Review: “A Beauty Refined” by Tracie Peterson. Bethany House Publishers
Through the courtesy of the publisher and NetGalley, I was graciously offered an advance copy of this book to read and offer a review, which follows.
This is an appealing story in an interesting setting: Helena, Montana in June 1907. The title is multi-referential. First, it surely refers to the refined beauty Phoebe Von Bergen, lovely daughter of Graf Von Bergen, accompanying her father on a trip to America in search of sapphires for a wealthy buyer. Second, it refers to the beauty of the particularly fine Yogo sapphire found in Montana–a gem rendered more valuable by the art of the master lapidary who cuts and shapes the raw stone, faceting it to eliminate flaws and to allow even more light to shine through. Third, we see the sapphire as an example of mankind, God’s creation that can become even lovelier entrusted to the Master’s hands.
Handsome lapidary Ian Harper and 12-year-old Kenny accompany Phoebe on her journey of discovery. At the start, the story is entertaining and intriguing. Phoebe is appealing; I loved reading descriptions of her elegant gowns; it is enlightening to learn of days in early Montana. We also learn a good bit about sapphires (did you know that they are not all blue?), and about the process of transforming raw stones into fine gems. Discussions of Christian faith appear often, with prayers, Bible references, and reveries. As the story unfolds, we learn that Phoebe’s story is not as ideal as it appears, and she is increasingly imperiled by dangers she did not anticipate.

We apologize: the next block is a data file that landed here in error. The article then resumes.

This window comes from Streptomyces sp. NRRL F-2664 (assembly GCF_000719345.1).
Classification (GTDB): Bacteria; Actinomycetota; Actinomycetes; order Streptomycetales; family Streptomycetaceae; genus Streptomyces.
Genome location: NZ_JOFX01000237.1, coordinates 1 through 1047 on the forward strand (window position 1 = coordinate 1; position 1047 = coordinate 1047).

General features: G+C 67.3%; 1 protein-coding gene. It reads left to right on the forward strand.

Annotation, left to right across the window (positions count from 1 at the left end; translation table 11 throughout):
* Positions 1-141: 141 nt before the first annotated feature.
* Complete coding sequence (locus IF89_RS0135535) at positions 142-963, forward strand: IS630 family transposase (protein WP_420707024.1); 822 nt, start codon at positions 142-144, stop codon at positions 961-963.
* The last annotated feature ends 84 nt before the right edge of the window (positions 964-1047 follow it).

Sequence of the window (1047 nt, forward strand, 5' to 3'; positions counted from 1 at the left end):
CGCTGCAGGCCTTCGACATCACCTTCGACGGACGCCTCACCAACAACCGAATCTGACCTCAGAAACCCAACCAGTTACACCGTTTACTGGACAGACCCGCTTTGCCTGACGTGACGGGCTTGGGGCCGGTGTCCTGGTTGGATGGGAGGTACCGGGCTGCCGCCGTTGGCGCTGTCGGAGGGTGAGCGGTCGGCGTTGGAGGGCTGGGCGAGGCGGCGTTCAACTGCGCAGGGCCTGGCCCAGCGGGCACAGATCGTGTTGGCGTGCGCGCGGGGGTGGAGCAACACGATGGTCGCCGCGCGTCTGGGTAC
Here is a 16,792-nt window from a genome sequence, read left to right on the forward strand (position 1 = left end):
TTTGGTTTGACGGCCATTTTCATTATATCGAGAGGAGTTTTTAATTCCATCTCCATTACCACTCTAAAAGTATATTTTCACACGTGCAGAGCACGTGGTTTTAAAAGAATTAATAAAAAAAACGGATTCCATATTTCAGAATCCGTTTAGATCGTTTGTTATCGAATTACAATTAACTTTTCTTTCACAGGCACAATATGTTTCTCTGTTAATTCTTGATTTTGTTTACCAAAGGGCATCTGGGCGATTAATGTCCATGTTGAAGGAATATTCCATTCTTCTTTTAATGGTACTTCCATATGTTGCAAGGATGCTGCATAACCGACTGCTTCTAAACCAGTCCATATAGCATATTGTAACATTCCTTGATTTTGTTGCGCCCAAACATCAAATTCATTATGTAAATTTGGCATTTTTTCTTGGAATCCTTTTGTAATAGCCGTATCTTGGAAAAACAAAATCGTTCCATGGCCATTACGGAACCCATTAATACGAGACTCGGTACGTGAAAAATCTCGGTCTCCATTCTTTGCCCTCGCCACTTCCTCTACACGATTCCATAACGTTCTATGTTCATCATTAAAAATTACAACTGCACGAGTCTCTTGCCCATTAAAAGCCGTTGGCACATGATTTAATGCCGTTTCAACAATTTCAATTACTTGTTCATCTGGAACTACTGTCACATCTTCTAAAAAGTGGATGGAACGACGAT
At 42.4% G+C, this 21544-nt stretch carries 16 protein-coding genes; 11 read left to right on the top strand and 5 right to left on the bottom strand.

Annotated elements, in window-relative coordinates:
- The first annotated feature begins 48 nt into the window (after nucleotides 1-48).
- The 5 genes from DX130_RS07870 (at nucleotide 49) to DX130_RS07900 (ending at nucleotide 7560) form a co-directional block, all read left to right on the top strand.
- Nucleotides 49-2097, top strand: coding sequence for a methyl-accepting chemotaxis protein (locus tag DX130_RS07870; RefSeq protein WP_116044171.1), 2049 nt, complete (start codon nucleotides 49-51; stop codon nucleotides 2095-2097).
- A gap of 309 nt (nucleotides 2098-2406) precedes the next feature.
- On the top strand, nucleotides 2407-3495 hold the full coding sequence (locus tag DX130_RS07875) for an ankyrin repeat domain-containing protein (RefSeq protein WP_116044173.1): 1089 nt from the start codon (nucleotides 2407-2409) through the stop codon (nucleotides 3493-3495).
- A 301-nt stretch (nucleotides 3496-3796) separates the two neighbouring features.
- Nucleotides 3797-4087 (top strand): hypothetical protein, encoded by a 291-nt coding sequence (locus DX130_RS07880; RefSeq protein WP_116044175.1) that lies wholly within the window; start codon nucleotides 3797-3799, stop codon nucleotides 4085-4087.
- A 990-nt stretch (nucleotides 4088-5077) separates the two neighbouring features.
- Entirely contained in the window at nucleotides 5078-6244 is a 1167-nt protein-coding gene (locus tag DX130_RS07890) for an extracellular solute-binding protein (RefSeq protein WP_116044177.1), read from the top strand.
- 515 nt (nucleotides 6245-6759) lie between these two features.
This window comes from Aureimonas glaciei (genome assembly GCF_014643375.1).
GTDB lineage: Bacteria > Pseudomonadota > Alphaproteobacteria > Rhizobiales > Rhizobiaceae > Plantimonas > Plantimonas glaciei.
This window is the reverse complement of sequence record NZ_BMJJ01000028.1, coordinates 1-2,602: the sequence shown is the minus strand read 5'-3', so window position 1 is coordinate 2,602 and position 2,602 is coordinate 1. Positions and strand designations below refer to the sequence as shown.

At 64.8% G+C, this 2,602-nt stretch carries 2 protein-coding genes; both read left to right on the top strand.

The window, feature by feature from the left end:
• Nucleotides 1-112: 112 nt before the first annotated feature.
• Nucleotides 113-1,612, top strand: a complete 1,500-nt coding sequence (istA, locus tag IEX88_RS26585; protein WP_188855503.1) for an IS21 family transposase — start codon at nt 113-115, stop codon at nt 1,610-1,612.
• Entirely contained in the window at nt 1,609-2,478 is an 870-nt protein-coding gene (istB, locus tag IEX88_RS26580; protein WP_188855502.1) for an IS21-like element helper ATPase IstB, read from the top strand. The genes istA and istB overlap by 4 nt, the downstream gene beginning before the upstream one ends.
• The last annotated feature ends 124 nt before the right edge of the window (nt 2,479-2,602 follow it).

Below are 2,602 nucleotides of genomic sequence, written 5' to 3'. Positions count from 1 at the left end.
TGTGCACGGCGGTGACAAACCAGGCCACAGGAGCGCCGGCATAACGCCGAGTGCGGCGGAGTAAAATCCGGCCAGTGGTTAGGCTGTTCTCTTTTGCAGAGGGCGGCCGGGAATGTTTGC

In many ways, this is quite a worthy book. But for me, it became overlong, and I became increasingly frustrated with the decisions of Phoebe and her companions. While key characters were searching for Christian truths–God’s guidance and protection from difficulties–at some point I began to feel they needed to use a bit more of their Creator-endowed intelligence and good sense. Even after evildoing becomes apparent, Phoebe continues to put herself in harm’s way, trusting to God for protection and deliverance. I guess it makes for a more dramatic story, but I kept wishing Phoebe and her companions would exercise more practical avenues to assist the Almighty. There is an old saying to the effect that “God helps those who help themselves.” Sorry if that comment seems irreverent.